The bear seems to have an endless amount of love and affection for everyone. It wins hearts I didn't expect it to win, and the love and devotion of this bear, and of the soldier, simply made me cry. It was heartwarming.

I think the wonderful thing about this movie is the depth of the love shown between a man and a bear. I was watching this with a cat curled up on my lap, and these examples of great love between humans and animals often bring out the best in us. Animals show us how they can love, simply and purely, while we get the chance to love an animal that wants nothing more than some food, water and our affection. It's a fun movie if you get the chance, especially if you are Winnie the Pooh fans. It doesn't discuss Winnie the Pooh, but it's neat to know the origin.

Monday Morning

Dear God,

You bring water from rocks. You transform cold, unfeeling, uncompassionate rocks into a life-giving source of cool refreshment. You plant hope in soil that once grew nothing. You breathe light into rooms that know only darkness. You create love where hatred once dwelled.

You are the God of wonders and creation, of redemption and transformation, of great love and tremendous mercy. You open our eyes to the wonders around us and love us even when we don't acknowledge you. While we were still sinners, you died for us.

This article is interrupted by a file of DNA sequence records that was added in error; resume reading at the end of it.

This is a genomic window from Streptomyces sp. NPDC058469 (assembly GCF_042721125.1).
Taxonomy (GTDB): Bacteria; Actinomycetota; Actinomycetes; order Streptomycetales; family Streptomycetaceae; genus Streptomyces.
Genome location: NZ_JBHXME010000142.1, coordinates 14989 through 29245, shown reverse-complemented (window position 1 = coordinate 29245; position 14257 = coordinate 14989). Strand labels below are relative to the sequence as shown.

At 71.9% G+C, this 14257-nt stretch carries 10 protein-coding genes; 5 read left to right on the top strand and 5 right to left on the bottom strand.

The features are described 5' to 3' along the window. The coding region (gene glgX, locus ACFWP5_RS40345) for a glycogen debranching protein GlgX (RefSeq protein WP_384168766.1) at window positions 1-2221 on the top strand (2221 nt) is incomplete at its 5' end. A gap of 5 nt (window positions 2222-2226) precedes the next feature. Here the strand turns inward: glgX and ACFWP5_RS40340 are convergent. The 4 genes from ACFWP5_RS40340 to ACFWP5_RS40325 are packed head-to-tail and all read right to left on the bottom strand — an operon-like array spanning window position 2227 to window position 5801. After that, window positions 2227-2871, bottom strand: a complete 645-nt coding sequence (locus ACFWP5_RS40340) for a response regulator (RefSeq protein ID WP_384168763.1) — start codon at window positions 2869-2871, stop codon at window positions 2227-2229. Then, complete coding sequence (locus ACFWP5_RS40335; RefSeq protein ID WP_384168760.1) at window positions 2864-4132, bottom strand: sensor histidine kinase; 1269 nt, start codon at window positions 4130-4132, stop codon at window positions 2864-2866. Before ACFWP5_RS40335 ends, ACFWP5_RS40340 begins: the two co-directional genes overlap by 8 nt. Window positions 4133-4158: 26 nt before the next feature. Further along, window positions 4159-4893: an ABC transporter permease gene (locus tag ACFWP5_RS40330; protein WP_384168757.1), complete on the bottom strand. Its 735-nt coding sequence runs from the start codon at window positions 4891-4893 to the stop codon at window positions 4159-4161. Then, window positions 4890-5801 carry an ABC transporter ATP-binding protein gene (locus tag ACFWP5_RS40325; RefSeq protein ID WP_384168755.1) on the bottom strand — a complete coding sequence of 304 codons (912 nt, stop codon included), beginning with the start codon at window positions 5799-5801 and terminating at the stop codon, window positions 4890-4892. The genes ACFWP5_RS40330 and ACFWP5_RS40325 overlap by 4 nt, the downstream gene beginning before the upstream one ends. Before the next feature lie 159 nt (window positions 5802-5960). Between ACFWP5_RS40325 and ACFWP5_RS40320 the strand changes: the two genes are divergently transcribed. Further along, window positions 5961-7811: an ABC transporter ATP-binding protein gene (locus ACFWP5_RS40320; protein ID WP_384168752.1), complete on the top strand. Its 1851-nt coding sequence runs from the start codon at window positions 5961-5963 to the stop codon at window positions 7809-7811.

Thank you.


Friday, December 4, 2009

Friday Fun

Jacob Geerlings’ blog from Kenya

A Review of The Blind Side, which everyone has told me I need to watch

All Women in the Church

News on the elections in Honduras

I never knew bagel cutting was so risky

A Reading from the Confessions

The Second Helvetic Confession 5.112


Christian faith is not an opinion or human conviction, but a most firm trust and a clear and steadfast assent of the mind, and then a most certain apprehension of the truth of God presented in the Scriptures and in the Apostles’ Creed, and thus also of God himself, the greatest good, and especially of God’s promise and of Christ who is the fulfillment of all promises.

Text for Sunday, December 6

Luke 1:26-38

In the sixth month the angel Gabriel was sent by God to a town in Galilee called Nazareth, to a virgin engaged to a man whose name was Joseph, of the house of David. The virgin’s name was Mary. And he came to her and said, “Greetings, favored one! The Lord is with you.” But she was much perplexed by his words and pondered what sort of greeting this might be.